Technical testing was a tool we introduced to improve our the service we offered our clients, back in 2013. Technology has advanced enormously since then and the applications we use to provide this service has evolved. This article was reworked in 2020 to provide an insight into what technical testing is. Almost as importantly, what it isn’t, and how helpful it can be in recruiting skilled tech professionals. Or not, as the case may be.
In 2013, we announced the introduction of an online tool to help assess the technical skills of job applicants. This service provided a useful guide for our clients to judge the strengths and weaknesses of applicants for technical roles. At the time, it was a valuable tool in the arsenal of recruitment technology available to us. Of course, we use several different methods to assess the technical and non-technical capability of our candidates.
How Technical Testing Works
The system allows us to build a unique IT test for any given role by selecting groups of questions. The comprehensive question bank is organised by category and work skills.
The testing process is very simple; The client briefs us on the outcome they want to achieve from exploratory testing. We then create a test which is then sent to the candidate by email. The benefits of using this system are evident to both candidates and clients;
- Candidates are able to perform tests from the comfort of their own home, in their own time. Thus reducing the need to arouse the suspicions of their current manager by taking time off work
- Clients get an indication of the technical ability of the candidates on their shortlist. This reduces the need to waste valuable time interviewing incapable candidates unnecessarily
Not to be Confused With Software Testing!
Of course, the capability is available for us to assess the testing skills of Software Developers, Software Engineers and Automation Test Engineers. However, the systems available provide us with the capability of testing for numerous other roles such as PHP Development and SQL Database Administration.
How Effective Is Technical Testing?
The system itself is highly effective at identifying whether or not candidates are capable of carrying out specific tasks. However, there were problems found with earlier skills testing systems. For example, we often found the tasks in the test were way too technical for the given role.
This, unfortunately, resulted in low pass marks, which was extremely demotivating for the candidates. However, where this was the case, the results still offered an indication of the candidate’s technical ability. In this case, even a low score could still be used as a benchmark. In fact, in our experience, candidates achieving scores as low as 12% could still be successful in securing a job offer.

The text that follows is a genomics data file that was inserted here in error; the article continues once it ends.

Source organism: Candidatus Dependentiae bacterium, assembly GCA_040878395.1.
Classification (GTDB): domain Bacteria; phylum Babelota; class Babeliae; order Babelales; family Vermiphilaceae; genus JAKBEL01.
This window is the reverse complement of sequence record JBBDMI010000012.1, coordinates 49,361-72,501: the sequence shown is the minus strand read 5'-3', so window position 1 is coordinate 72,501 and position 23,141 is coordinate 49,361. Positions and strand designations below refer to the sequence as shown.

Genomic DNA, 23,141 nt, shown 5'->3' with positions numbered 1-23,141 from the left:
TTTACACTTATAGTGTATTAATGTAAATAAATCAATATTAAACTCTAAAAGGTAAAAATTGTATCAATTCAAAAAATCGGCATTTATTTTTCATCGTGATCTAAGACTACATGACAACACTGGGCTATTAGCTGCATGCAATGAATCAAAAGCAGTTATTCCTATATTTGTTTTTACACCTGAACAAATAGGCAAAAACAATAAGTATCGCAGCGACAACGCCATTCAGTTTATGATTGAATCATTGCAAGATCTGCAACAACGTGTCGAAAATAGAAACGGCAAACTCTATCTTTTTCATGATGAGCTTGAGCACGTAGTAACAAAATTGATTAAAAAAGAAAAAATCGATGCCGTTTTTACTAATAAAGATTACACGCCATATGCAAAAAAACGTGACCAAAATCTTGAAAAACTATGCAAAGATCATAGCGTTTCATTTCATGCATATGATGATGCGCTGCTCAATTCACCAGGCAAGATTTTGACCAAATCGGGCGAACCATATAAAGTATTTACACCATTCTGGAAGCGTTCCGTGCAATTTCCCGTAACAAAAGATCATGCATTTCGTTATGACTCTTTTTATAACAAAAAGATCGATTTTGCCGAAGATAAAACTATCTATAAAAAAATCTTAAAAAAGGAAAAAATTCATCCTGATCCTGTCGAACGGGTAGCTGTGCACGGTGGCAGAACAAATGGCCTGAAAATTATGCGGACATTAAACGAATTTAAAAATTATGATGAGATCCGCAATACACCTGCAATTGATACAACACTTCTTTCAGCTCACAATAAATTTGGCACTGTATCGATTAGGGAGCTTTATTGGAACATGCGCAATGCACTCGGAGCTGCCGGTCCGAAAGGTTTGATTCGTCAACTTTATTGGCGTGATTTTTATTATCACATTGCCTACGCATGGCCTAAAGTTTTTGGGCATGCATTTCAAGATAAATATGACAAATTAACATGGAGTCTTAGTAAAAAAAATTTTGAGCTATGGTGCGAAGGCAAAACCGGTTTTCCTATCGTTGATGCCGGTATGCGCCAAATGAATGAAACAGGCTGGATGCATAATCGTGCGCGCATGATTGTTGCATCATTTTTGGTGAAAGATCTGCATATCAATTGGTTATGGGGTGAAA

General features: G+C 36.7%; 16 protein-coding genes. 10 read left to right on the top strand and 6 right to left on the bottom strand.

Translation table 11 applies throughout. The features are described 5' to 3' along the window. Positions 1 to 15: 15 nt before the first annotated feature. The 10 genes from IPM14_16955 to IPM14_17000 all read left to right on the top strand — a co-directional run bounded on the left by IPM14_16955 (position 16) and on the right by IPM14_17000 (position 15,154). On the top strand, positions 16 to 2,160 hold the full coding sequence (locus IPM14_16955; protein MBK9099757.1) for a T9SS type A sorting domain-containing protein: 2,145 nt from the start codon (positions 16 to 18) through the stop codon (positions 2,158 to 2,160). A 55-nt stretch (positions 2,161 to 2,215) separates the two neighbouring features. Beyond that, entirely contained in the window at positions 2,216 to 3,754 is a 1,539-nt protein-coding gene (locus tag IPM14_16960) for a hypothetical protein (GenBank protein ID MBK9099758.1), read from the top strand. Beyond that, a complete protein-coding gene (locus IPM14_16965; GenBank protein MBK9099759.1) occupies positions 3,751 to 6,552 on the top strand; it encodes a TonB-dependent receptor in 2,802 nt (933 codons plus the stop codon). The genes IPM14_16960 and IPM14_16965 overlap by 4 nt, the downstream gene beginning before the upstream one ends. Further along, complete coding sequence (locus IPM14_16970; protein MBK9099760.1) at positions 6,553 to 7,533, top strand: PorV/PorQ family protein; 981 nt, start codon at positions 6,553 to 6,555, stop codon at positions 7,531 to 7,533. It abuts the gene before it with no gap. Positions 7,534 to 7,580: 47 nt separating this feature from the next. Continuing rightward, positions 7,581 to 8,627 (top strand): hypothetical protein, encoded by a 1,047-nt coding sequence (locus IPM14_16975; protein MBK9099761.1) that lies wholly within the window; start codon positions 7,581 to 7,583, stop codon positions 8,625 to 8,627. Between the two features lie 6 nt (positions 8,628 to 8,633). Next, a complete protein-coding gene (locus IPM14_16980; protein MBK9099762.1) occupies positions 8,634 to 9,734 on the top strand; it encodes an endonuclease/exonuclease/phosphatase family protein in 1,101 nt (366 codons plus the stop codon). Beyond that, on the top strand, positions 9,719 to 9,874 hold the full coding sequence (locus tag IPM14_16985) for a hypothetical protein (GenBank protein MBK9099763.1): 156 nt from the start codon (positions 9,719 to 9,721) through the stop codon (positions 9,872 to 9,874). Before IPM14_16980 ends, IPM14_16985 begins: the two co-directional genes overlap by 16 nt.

The test didn’t just test the technical skills of the candidates. Their willingness to have a go at completing a test which was clearly way beyond their capability was also a good indicator of their determination to succeed. Which, is in itself, a valuable trait our clients were still pleased to see
Is Technical Testing Still Used in Recruitment?
In previous years, many tech start-ups began with huge ambitions but with very little technical capability at senior management level. Many unqualified candidates realised this and tried to use the situation to their advantage. It was not uncommon to receive CVs containing enough technical jargon to convince a hiring manager that an applicant could do the job.
Of course, during an interview, it would become apparent that the applicant was clearly unqualified for the role. However, this was still a massive waste of time for all concerned. Technical testing was therefore necessary in order to eliminate these unsuitable applicants.
In 2020, the UK is experiencing a massive tech skills shortage. Hence, the purpose of employing a recruiter is no longer to ‘weed out’ candidates lacking specific technical skills. Instead, the focus has shifted to seeking out individuals with the willingness to succeed in a particular area. Hiring managers instead recognise the value in someone eager to advance in their career development life.
Furthermore, it is our personal experience that hiring managers are much more technically savvy and adept at interviewing these days. Of course, technical testing is still a service we offer to our clients. Although in the current recruitment climate, we find it to be far less necessary than it might have been previously.
If you would like to discuss technical testing as part of your recruitment strategy, by all means, please don’t hesitate to contact one of our team.
Do you have any experience with technical testing as a candidate or a client? Do you have any insight to offer on the subject? We would love to hear your thoughts as to whether you find it to be a useful recruitment tool.